Opinions Relating to Orders - 2022

Anthony v. Louisiana

The petition for a writ of certiorari is denied. JUSTICE SOTOMAYOR, with whom JUSTICE JACKSON joins, dissenting from the denial of certiorari. Petitioner Willard Anthony was charged with several counts related to sex trafficking.

At trial, the State called two witnesses who testified that they witnessed and experienced physical and sexual abuse by Anthony. Defense counsel sought to impeach these witnesses, who had been arrested but not charged with prostitution, by suggesting they may have negotiated a deal in exchange for their testimony. To rebut this suggestion, the State called as a witness the prosecutor who presented Anthony’s case to the grand jury.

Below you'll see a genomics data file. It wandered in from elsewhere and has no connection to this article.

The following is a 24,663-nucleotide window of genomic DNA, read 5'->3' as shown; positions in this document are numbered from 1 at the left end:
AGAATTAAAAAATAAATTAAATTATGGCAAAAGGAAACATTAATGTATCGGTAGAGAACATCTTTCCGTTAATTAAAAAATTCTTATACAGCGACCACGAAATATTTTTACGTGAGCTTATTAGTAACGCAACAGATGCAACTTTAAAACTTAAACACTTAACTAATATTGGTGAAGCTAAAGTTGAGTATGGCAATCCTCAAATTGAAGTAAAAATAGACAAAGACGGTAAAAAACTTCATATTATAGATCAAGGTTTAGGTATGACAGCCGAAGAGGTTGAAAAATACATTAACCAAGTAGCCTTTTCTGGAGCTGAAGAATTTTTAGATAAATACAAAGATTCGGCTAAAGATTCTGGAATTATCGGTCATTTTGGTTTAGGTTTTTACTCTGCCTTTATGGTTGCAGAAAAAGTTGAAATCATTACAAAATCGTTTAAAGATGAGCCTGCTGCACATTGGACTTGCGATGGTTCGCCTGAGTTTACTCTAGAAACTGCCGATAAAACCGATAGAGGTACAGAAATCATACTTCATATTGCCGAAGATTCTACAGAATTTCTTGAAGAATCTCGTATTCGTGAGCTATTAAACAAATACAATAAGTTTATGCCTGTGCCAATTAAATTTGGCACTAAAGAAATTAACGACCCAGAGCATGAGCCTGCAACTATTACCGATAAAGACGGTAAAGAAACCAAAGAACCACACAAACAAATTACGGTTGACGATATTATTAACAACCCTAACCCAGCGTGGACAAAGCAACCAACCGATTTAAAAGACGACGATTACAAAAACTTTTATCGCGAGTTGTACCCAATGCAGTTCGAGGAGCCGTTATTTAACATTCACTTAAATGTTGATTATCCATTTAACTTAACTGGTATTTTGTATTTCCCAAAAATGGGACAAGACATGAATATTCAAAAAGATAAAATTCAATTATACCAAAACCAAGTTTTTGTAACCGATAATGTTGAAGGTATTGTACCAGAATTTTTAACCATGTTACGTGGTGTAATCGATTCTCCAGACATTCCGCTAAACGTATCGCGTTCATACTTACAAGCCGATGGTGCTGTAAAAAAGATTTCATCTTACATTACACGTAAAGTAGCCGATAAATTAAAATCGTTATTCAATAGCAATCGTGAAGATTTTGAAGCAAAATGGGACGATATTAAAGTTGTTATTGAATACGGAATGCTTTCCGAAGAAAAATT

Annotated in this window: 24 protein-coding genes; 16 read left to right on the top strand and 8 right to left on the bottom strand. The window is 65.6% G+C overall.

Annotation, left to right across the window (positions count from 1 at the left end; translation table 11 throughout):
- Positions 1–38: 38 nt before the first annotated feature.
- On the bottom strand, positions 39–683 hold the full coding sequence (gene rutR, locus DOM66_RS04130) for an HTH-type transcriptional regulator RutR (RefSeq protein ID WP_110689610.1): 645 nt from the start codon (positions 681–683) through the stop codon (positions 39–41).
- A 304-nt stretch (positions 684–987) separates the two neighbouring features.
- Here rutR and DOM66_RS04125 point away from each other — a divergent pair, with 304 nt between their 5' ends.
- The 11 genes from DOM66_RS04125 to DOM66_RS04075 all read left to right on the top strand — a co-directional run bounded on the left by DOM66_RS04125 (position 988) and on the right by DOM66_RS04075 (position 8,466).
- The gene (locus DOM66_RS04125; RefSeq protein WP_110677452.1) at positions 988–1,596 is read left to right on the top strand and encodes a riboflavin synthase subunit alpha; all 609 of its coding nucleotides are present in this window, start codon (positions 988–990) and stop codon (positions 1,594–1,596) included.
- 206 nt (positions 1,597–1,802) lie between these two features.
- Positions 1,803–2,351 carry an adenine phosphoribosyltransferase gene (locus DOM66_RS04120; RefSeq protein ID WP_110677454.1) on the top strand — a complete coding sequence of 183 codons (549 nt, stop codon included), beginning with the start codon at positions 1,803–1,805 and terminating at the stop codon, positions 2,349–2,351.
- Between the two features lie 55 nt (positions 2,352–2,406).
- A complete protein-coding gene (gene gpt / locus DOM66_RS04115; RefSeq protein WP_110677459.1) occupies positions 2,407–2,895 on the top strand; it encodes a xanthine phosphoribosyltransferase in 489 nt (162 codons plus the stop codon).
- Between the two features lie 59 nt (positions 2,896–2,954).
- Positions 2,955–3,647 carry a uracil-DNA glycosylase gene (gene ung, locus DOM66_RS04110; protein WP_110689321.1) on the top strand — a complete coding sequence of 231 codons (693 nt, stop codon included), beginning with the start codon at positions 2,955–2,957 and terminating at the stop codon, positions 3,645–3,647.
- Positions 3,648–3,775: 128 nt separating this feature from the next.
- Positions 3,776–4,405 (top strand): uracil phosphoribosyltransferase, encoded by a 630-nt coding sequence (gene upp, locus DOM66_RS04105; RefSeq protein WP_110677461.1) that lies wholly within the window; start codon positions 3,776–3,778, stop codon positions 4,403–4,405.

The prosecutor’s testimony, however, went far beyond that limited purpose. Spanning 70 transcript pages, and over defense counsel’s repeated and vociferous objections and motions for mistrial, the grand jury prosecutor expressed his belief that Anthony was guilty beyond a reasonable doubt, referenced his own investigation and evidence outside of the record, testified that he believed the State’s two witnesses were credible, and bolstered his own credibility by reiterating the sworn oath he took as a prosecutor. Anthony was subsequently convicted and sentenced to life without the possibility of parole. The prosecutorial misconduct in this case is not only blatant and egregious, but a clear due process violation. The court below nonetheless held that admission of the prosecutor’s testimony was harmless error.